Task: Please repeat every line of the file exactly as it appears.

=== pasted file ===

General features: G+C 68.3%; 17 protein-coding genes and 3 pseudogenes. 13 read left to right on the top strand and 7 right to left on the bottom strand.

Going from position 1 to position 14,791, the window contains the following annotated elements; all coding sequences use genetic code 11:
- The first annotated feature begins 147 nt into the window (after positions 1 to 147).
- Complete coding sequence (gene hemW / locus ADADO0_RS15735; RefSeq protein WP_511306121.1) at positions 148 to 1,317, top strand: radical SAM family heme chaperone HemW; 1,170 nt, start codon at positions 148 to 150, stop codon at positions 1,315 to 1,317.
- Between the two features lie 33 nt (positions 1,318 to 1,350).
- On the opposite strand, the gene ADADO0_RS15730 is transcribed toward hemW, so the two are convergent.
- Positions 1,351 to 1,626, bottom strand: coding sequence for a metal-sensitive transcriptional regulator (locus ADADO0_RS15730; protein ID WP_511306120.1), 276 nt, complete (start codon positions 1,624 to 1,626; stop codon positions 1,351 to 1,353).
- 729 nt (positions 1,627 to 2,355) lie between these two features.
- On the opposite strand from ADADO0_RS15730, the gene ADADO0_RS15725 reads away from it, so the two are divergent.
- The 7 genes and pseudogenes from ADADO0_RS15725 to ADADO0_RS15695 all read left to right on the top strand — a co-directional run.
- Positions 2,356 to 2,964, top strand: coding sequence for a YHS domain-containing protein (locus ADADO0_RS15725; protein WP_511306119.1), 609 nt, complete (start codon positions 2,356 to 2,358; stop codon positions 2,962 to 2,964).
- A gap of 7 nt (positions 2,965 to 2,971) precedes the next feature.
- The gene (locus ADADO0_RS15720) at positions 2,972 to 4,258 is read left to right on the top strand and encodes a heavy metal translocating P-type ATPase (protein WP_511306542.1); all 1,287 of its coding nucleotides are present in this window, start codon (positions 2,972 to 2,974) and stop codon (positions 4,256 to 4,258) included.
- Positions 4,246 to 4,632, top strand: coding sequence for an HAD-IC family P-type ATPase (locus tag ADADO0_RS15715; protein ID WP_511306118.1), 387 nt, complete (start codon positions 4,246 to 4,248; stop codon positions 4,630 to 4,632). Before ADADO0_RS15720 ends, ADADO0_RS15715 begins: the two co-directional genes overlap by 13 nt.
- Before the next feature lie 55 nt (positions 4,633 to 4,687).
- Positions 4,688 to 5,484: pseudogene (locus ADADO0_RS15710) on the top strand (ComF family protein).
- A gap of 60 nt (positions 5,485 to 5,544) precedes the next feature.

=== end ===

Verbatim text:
General features: G+C 68.3%; 17 protein-coding genes and 3 pseudogenes. 13 read left to right on the top strand and 7 right to left on the bottom strand.

Going from position 1 to position 14,791, the window contains the following annotated elements; all coding sequences use genetic code 11:
- The first annotated feature begins 147 nt into the window (after positions 1 to 147).
- Complete coding sequence (gene hemW / locus ADADO0_RS15735; RefSeq protein WP_511306121.1) at positions 148 to 1,317, top strand: radical SAM family heme chaperone HemW; 1,170 nt, start codon at positions 148 to 150, stop codon at positions 1,315 to 1,317.
- Between the two features lie 33 nt (positions 1,318 to 1,350).
- On the opposite strand, the gene ADADO0_RS15730 is transcribed toward hemW, so the two are convergent.
- Positions 1,351 to 1,626, bottom strand: coding sequence for a metal-sensitive transcriptional regulator (locus ADADO0_RS15730; protein ID WP_511306120.1), 276 nt, complete (start codon positions 1,624 to 1,626; stop codon positions 1,351 to 1,353).
- 729 nt (positions 1,627 to 2,355) lie between these two features.
- On the opposite strand from ADADO0_RS15730, the gene ADADO0_RS15725 reads away from it, so the two are divergent.
- The 7 genes and pseudogenes from ADADO0_RS15725 to ADADO0_RS15695 all read left to right on the top strand — a co-directional run.
- Positions 2,356 to 2,964, top strand: coding sequence for a YHS domain-containing protein (locus ADADO0_RS15725; protein WP_511306119.1), 609 nt, complete (start codon positions 2,356 to 2,358; stop codon positions 2,962 to 2,964).
- A gap of 7 nt (positions 2,965 to 2,971) precedes the next feature.
- The gene (locus ADADO0_RS15720) at positions 2,972 to 4,258 is read left to right on the top strand and encodes a heavy metal translocating P-type ATPase (protein WP_511306542.1); all 1,287 of its coding nucleotides are present in this window, start codon (positions 2,972 to 2,974) and stop codon (positions 4,256 to 4,258) included.
- Positions 4,246 to 4,632, top strand: coding sequence for an HAD-IC family P-type ATPase (locus tag ADADO0_RS15715; protein ID WP_511306118.1), 387 nt, complete (start codon positions 4,246 to 4,248; stop codon positions 4,630 to 4,632). Before ADADO0_RS15720 ends, ADADO0_RS15715 begins: the two co-directional genes overlap by 13 nt.
- Before the next feature lie 55 nt (positions 4,633 to 4,687).
- Positions 4,688 to 5,484: pseudogene (locus ADADO0_RS15710) on the top strand (ComF family protein).
- A gap of 60 nt (positions 5,485 to 5,544) precedes the next feature.